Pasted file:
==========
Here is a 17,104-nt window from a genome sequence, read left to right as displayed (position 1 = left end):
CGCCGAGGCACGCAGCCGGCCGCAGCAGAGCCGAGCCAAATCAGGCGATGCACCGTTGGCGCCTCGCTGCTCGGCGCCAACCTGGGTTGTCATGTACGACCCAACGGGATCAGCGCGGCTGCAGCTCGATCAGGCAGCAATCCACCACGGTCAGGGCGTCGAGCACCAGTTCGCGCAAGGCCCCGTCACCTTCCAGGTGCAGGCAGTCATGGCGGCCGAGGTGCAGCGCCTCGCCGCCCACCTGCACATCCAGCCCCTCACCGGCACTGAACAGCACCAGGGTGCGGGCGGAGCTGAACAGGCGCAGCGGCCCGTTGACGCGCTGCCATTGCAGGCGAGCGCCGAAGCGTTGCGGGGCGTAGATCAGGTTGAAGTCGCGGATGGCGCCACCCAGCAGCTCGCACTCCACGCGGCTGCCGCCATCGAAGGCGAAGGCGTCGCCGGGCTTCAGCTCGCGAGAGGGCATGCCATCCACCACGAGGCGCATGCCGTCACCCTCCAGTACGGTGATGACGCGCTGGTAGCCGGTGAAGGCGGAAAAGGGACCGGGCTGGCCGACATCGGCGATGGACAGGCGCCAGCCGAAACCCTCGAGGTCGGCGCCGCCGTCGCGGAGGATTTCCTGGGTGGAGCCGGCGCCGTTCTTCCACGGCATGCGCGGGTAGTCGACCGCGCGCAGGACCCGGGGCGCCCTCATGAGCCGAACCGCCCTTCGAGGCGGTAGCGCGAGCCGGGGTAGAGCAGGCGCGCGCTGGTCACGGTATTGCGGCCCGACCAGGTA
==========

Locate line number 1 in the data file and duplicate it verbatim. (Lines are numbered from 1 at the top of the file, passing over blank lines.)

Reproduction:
Here is a 17,104-nt window from a genome sequence, read left to right as displayed (position 1 = left end):